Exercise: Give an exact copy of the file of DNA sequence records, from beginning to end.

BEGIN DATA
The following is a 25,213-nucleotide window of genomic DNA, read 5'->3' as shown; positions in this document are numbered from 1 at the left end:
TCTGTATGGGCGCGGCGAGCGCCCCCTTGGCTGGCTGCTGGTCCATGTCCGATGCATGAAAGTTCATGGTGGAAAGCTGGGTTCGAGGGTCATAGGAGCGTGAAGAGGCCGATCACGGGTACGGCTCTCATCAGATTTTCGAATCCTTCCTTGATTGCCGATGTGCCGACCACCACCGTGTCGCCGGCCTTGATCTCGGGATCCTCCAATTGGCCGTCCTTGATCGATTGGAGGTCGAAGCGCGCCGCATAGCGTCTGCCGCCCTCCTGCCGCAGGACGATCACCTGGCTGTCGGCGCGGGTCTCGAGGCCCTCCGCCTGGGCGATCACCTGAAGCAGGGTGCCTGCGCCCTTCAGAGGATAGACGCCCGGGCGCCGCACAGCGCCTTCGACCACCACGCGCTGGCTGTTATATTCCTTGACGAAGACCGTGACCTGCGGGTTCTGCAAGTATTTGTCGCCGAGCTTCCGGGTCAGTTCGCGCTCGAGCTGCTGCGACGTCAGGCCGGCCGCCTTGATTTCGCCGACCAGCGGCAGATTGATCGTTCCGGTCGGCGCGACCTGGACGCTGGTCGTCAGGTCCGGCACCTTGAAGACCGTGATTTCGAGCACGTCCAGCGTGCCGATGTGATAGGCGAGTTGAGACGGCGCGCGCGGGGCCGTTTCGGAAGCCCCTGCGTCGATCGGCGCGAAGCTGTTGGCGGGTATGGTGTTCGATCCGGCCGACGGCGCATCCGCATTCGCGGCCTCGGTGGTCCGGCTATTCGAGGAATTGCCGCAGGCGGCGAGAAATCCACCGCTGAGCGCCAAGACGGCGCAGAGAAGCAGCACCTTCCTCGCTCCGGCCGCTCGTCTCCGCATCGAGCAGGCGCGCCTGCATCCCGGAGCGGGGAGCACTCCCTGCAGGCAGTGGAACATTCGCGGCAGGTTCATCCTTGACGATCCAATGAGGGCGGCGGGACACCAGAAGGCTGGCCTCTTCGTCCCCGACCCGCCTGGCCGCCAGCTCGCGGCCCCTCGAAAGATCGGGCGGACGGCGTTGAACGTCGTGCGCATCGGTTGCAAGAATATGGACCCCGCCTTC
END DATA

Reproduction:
The following is a 25,213-nucleotide window of genomic DNA, read 5'->3' as shown; positions in this document are numbered from 1 at the left end:
TCTGTATGGGCGCGGCGAGCGCCCCCTTGGCTGGCTGCTGGTCCATGTCCGATGCATGAAAGTTCATGGTGGAAAGCTGGGTTCGAGGGTCATAGGAGCGTGAAGAGGCCGATCACGGGTACGGCTCTCATCAGATTTTCGAATCCTTCCTTGATTGCCGATGTGCCGACCACCACCGTGTCGCCGGCCTTGATCTCGGGATCCTCCAATTGGCCGTCCTTGATCGATTGGAGGTCGAAGCGCGCCGCATAGCGTCTGCCGCCCTCCTGCCGCAGGACGATCACCTGGCTGTCGGCGCGGGTCTCGAGGCCCTCCGCCTGGGCGATCACCTGAAGCAGGGTGCCTGCGCCCTTCAGAGGATAGACGCCCGGGCGCCGCACAGCGCCTTCGACCACCACGCGCTGGCTGTTATATTCCTTGACGAAGACCGTGACCTGCGGGTTCTGCAAGTATTTGTCGCCGAGCTTCCGGGTCAGTTCGCGCTCGAGCTGCTGCGACGTCAGGCCGGCCGCCTTGATTTCGCCGACCAGCGGCAGATTGATCGTTCCGGTCGGCGCGACCTGGACGCTGGTCGTCAGGTCCGGCACCTTGAAGACCGTGATTTCGAGCACGTCCAGCGTGCCGATGTGATAGGCGAGTTGAGACGGCGCGCGCGGGGCCGTTTCGGAAGCCCCTGCGTCGATCGGCGCGAAGCTGTTGGCGGGTATGGTGTTCGATCCGGCCGACGGCGCATCCGCATTCGCGGCCTCGGTGGTCCGGCTATTCGAGGAATTGCCGCAGGCGGCGAGAAATCCACCGCTGAGCGCCAAGACGGCGCAGAGAAGCAGCACCTTCCTCGCTCCGGCCGCTCGTCTCCGCATCGAGCAGGCGCGCCTGCATCCCGGAGCGGGGAGCACTCCCTGCAGGCAGTGGAACATTCGCGGCAGGTTCATCCTTGACGATCCAATGAGGGCGGCGGGACACCAGAAGGCTGGCCTCTTCGTCCCCGACCCGCCTGGCCGCCAGCTCGCGGCCCCTCGAAAGATCGGGCGGACGGCGTTGAACGTCGTGCGCATCGGTTGCAAGAATATGGACCCCGCCTTC